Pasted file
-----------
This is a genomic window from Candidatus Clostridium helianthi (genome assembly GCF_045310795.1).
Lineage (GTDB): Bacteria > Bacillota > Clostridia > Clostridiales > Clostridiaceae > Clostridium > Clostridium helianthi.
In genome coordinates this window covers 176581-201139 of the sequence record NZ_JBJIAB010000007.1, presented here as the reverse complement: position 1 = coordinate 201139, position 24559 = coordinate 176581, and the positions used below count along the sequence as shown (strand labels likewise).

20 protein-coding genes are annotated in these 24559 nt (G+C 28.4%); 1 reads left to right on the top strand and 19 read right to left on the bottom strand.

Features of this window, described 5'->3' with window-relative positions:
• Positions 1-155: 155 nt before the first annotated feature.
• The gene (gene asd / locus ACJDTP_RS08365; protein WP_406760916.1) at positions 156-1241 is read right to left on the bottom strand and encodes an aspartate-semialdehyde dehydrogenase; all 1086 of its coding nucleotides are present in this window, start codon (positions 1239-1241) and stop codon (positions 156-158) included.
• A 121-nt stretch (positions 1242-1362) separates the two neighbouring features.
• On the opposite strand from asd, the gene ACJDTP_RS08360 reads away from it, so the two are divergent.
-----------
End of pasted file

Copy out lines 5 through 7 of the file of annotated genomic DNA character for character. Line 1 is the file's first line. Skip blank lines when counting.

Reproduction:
Features of this window, described 5'->3' with window-relative positions:
• Positions 1-155: 155 nt before the first annotated feature.
• The gene (gene asd / locus ACJDTP_RS08365; protein WP_406760916.1) at positions 156-1241 is read right to left on the bottom strand and encodes an aspartate-semialdehyde dehydrogenase; all 1086 of its coding nucleotides are present in this window, start codon (positions 1239-1241) and stop codon (positions 156-158) included.